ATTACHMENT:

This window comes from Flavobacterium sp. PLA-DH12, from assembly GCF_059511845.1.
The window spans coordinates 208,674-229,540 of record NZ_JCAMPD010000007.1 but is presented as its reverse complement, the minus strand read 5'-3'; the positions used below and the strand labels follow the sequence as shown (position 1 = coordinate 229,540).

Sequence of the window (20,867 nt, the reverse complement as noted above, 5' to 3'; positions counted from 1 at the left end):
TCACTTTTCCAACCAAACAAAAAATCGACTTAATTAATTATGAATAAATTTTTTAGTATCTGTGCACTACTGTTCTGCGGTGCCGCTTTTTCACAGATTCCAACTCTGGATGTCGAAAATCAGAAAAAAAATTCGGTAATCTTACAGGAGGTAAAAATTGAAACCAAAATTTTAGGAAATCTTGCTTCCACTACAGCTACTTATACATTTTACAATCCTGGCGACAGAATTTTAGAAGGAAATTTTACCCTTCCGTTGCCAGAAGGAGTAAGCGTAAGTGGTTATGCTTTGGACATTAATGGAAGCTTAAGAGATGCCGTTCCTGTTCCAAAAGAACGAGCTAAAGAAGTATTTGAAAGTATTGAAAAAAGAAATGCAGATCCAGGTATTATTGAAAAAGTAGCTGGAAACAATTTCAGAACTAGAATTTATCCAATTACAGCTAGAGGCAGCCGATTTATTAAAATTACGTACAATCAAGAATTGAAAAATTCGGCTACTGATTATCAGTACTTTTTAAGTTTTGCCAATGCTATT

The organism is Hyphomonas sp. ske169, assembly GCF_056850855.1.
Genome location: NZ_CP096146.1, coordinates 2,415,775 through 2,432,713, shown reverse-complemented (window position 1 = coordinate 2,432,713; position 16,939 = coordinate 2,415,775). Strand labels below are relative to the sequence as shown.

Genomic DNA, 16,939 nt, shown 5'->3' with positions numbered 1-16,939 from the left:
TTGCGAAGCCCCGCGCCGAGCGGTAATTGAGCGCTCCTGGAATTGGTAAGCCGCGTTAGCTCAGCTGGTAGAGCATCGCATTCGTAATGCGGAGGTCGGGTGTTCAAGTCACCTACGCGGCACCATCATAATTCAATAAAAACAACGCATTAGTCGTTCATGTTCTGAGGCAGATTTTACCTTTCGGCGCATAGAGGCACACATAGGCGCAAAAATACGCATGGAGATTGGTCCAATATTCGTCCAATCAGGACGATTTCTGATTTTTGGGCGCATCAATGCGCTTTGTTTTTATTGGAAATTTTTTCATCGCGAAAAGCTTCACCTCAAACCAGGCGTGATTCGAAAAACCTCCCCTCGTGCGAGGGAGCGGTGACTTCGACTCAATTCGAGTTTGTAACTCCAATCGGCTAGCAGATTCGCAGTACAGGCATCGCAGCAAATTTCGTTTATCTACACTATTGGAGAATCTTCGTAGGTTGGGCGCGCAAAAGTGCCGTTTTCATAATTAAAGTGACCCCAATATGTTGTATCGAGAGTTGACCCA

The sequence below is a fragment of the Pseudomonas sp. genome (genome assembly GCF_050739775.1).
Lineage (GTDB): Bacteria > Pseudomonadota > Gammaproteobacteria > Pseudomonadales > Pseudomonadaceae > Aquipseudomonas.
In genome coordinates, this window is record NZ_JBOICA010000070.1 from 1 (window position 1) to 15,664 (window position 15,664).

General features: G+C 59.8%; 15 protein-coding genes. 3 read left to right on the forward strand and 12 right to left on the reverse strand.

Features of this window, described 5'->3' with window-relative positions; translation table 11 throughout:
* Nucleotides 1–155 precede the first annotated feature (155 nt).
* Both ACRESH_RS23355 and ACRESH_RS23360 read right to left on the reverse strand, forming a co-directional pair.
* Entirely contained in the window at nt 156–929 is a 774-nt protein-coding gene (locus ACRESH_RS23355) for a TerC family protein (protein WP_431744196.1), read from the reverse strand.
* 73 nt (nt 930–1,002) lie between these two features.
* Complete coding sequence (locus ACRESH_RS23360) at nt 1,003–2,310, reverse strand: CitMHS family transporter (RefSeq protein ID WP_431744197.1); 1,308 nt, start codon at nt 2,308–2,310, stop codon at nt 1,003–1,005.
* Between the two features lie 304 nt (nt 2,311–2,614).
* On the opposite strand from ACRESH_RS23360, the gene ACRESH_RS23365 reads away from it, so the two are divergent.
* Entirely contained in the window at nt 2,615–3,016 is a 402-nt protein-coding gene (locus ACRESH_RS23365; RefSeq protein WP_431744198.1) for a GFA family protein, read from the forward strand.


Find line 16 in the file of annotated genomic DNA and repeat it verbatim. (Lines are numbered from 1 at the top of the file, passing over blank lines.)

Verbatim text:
* Entirely contained in the window at nt 156–929 is a 774-nt protein-coding gene (locus ACRESH_RS23355) for a TerC family protein (protein WP_431744196.1), read from the reverse strand.